Connecting Operational Meteorologists in Pursuit of Excellence
in Weather Forecasting, Communication and Service
Seals of Approval
Journal of Operational Meteorology
|Home||Publications||Call for Papers||Authors||Reviewers||Search||About|
Kevin K. Fuell1, Brian J. Guyer2, Deirdre Kann2, Andrew L. Molthan3, and Nicholas Elmer4
1University of Alabama in Huntsville/Earth System Science Center, Huntsville, Alabama
2NOAA/National Weather Servce, Albuquerque, New Mexico
3NASA Marshall Space Flight Center/Earth Science Office, Huntsville, Alabama
4University of Alabama in Huntsville/Department of Atmosopheric Science, Huntsville, Alabama
The National Aeronautics and Space Administration/Short-term Prediction Research and Transition (SPoRT) Center has been providing unique, multispectral red-green-blue (RGB) composite imagery to operational forecasters since 2004. More recently, SPoRT has used the European Organization for the Exploitation of Meteorological Satellites “best practices” standards for RGB composites to transition a wide array of imagery for multiple uses. A “Dust” RGB product has been made available for evaluation at the National Weather Service (NWS) in Albuquerque, New Mexico (ABQ), since 2012. Several cases have occurred where forecasters were able to isolate dust plume locations for mesoscale and synoptic events during daytime and nighttime conditions. This type of imagery is a large change from the single channel imagery typically used by operational forecast staff and, therefore, can be a challenge to interpret. This paper focuses on the integration of such new imagery into operational use as well as the benefits assessed by NWS ABQ over several documented events. The primary benefits include improvements in short-term forecasts of ceiling conditions for the aviation community as well as improved decision support services and communication to the general public regarding blowing dust.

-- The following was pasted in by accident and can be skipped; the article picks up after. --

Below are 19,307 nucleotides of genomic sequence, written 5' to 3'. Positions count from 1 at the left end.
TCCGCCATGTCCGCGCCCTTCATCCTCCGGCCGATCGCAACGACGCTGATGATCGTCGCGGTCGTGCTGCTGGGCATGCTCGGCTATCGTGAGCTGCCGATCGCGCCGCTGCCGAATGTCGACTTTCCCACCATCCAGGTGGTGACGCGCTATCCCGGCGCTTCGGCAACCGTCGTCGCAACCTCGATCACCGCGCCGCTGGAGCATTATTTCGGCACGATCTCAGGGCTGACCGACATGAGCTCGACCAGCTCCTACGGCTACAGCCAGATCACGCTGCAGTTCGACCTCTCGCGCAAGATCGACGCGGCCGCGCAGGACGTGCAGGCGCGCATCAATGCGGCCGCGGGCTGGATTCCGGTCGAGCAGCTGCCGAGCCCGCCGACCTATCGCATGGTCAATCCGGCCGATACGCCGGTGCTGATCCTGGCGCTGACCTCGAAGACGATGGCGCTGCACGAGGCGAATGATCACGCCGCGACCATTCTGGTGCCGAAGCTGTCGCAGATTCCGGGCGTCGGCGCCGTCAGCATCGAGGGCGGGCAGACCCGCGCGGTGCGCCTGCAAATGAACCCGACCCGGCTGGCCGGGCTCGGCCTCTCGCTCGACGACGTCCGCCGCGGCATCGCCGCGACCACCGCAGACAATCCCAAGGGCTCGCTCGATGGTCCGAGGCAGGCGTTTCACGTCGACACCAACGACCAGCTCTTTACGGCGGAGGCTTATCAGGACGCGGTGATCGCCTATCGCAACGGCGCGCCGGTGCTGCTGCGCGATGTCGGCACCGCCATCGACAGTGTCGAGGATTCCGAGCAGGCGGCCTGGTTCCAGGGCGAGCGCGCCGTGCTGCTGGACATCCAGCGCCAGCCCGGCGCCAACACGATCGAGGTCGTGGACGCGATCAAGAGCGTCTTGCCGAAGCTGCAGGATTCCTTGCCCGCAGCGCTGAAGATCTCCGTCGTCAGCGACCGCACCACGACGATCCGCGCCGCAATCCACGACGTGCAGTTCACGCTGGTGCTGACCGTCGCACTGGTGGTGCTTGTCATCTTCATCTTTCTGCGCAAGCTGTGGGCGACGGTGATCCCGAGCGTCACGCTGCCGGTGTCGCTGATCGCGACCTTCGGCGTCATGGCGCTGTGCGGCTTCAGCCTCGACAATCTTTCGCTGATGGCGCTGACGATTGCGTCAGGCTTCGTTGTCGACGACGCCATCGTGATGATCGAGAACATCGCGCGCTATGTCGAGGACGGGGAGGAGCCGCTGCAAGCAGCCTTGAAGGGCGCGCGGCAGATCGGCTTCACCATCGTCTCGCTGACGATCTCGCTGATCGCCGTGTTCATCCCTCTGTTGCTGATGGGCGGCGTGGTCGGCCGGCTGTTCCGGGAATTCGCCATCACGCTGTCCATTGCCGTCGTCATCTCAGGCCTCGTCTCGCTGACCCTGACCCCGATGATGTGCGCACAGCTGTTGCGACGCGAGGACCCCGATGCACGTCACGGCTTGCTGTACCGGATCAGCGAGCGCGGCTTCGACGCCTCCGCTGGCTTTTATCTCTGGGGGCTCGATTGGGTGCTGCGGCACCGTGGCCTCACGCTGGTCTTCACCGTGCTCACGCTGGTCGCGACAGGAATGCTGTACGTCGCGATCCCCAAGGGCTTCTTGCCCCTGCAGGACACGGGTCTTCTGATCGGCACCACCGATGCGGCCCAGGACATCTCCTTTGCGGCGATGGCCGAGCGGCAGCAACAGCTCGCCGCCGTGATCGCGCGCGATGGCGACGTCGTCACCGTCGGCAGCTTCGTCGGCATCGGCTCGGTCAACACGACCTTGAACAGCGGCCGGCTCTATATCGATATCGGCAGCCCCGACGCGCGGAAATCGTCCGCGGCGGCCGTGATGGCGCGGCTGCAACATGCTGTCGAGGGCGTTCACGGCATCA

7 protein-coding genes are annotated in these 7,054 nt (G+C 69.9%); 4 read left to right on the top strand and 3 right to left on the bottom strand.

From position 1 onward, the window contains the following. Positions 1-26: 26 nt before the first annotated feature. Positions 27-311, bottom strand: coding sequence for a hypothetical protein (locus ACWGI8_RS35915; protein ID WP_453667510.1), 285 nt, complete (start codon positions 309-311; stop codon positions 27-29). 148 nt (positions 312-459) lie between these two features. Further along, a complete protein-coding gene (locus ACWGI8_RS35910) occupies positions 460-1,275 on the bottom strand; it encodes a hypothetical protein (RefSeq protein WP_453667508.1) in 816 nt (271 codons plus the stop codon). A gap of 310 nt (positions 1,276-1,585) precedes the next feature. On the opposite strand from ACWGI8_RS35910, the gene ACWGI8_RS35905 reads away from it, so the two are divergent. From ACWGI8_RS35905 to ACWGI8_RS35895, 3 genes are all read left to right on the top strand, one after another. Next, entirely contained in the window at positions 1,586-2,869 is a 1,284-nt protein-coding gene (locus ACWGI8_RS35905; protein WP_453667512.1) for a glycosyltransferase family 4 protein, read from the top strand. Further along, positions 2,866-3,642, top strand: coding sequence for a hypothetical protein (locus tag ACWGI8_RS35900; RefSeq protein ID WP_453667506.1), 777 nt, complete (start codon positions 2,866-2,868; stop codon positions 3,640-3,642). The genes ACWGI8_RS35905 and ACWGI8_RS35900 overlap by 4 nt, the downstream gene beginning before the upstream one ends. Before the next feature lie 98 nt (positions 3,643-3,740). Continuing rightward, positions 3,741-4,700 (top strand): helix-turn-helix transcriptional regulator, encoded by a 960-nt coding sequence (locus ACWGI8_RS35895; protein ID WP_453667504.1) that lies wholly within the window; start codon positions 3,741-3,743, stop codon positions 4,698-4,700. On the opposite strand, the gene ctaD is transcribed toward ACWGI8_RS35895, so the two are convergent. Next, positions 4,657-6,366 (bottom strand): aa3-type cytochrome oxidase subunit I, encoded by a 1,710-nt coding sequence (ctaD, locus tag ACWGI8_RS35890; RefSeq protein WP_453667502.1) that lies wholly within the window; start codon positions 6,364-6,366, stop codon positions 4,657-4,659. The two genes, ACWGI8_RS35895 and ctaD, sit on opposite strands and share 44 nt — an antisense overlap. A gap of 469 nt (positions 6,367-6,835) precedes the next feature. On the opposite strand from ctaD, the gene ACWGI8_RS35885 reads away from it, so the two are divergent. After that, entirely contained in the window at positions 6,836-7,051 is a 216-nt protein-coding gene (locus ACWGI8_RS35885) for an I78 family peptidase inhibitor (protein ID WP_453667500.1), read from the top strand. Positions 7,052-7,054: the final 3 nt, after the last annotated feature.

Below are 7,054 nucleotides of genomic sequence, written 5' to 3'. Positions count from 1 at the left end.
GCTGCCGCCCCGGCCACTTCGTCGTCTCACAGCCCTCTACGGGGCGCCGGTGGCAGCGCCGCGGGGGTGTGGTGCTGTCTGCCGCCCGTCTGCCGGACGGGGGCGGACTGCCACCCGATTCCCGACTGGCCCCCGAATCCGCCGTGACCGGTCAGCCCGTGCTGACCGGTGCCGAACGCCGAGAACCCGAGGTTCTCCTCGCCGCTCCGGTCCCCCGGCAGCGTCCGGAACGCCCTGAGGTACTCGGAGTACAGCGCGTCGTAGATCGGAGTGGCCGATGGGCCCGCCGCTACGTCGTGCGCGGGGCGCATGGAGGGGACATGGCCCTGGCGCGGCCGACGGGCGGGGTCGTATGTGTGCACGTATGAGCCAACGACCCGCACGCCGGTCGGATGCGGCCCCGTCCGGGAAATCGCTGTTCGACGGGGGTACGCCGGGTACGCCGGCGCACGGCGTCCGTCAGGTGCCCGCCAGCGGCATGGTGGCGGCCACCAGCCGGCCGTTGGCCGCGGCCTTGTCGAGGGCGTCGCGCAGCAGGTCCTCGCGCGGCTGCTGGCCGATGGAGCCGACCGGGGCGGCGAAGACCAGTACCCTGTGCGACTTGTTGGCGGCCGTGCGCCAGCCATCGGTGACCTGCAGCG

Fuell, K. K., B. J. Guyer, D. Kann, A. L. Molthan, and N. Elmer, 2016: Next generation satellite RGB dust imagery leads to operational changes at NWS Alburquerque. J. Operational Meteor., 4 (6), 75–91.
Last updated 3/15/2016 by MJB.
JOM Email Notify
JOM RSS Feed